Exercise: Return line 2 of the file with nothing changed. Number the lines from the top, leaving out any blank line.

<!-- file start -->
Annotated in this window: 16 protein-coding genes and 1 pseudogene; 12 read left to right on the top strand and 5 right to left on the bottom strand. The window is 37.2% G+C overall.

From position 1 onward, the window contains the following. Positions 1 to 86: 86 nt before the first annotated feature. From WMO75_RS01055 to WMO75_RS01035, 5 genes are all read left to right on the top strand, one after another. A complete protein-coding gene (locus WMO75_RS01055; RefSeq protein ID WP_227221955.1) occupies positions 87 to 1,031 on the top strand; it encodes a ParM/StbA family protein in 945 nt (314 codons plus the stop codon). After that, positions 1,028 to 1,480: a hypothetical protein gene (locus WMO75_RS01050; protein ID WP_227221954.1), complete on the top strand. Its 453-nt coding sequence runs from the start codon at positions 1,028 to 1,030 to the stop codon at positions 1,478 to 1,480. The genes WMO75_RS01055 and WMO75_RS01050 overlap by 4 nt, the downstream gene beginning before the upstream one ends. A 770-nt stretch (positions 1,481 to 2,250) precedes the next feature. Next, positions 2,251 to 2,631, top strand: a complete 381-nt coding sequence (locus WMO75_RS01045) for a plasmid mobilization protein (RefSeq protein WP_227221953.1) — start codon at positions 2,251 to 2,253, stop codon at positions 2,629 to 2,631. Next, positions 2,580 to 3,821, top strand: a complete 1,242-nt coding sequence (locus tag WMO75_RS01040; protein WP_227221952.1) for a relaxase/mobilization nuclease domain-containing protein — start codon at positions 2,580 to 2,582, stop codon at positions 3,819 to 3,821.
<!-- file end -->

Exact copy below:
From position 1 onward, the window contains the following. Positions 1 to 86: 86 nt before the first annotated feature. From WMO75_RS01055 to WMO75_RS01035, 5 genes are all read left to right on the top strand, one after another. A complete protein-coding gene (locus WMO75_RS01055; RefSeq protein ID WP_227221955.1) occupies positions 87 to 1,031 on the top strand; it encodes a ParM/StbA family protein in 945 nt (314 codons plus the stop codon). After that, positions 1,028 to 1,480: a hypothetical protein gene (locus WMO75_RS01050; protein ID WP_227221954.1), complete on the top strand. Its 453-nt coding sequence runs from the start codon at positions 1,028 to 1,030 to the stop codon at positions 1,478 to 1,480. The genes WMO75_RS01055 and WMO75_RS01050 overlap by 4 nt, the downstream gene beginning before the upstream one ends. A 770-nt stretch (positions 1,481 to 2,250) precedes the next feature. Next, positions 2,251 to 2,631, top strand: a complete 381-nt coding sequence (locus WMO75_RS01045) for a plasmid mobilization protein (RefSeq protein WP_227221953.1) — start codon at positions 2,251 to 2,253, stop codon at positions 2,629 to 2,631. Next, positions 2,580 to 3,821, top strand: a complete 1,242-nt coding sequence (locus tag WMO75_RS01040; protein WP_227221952.1) for a relaxase/mobilization nuclease domain-containing protein — start codon at positions 2,580 to 2,582, stop codon at positions 3,819 to 3,821.